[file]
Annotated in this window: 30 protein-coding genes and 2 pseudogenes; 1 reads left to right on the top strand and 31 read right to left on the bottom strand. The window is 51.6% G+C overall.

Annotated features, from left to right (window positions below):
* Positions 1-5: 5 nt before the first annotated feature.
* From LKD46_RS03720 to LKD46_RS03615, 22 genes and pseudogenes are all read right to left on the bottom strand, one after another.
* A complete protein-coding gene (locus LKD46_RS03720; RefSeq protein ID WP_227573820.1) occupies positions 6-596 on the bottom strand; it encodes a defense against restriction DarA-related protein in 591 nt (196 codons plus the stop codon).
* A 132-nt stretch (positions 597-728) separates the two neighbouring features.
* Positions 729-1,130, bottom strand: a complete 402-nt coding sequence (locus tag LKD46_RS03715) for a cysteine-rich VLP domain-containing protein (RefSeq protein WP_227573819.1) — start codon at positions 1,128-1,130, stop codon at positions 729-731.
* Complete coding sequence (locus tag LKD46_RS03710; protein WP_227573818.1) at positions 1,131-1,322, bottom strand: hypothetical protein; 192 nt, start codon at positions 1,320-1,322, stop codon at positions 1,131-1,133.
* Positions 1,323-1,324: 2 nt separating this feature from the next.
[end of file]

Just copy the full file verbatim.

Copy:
Annotated in this window: 30 protein-coding genes and 2 pseudogenes; 1 reads left to right on the top strand and 31 read right to left on the bottom strand. The window is 51.6% G+C overall.

Annotated features, from left to right (window positions below):
* Positions 1-5: 5 nt before the first annotated feature.
* From LKD46_RS03720 to LKD46_RS03615, 22 genes and pseudogenes are all read right to left on the bottom strand, one after another.
* A complete protein-coding gene (locus LKD46_RS03720; RefSeq protein ID WP_227573820.1) occupies positions 6-596 on the bottom strand; it encodes a defense against restriction DarA-related protein in 591 nt (196 codons plus the stop codon).
* A 132-nt stretch (positions 597-728) separates the two neighbouring features.
* Positions 729-1,130, bottom strand: a complete 402-nt coding sequence (locus tag LKD46_RS03715) for a cysteine-rich VLP domain-containing protein (RefSeq protein WP_227573819.1) — start codon at positions 1,128-1,130, stop codon at positions 729-731.
* Complete coding sequence (locus tag LKD46_RS03710; protein WP_227573818.1) at positions 1,131-1,322, bottom strand: hypothetical protein; 192 nt, start codon at positions 1,320-1,322, stop codon at positions 1,131-1,133.
* Positions 1,323-1,324: 2 nt separating this feature from the next.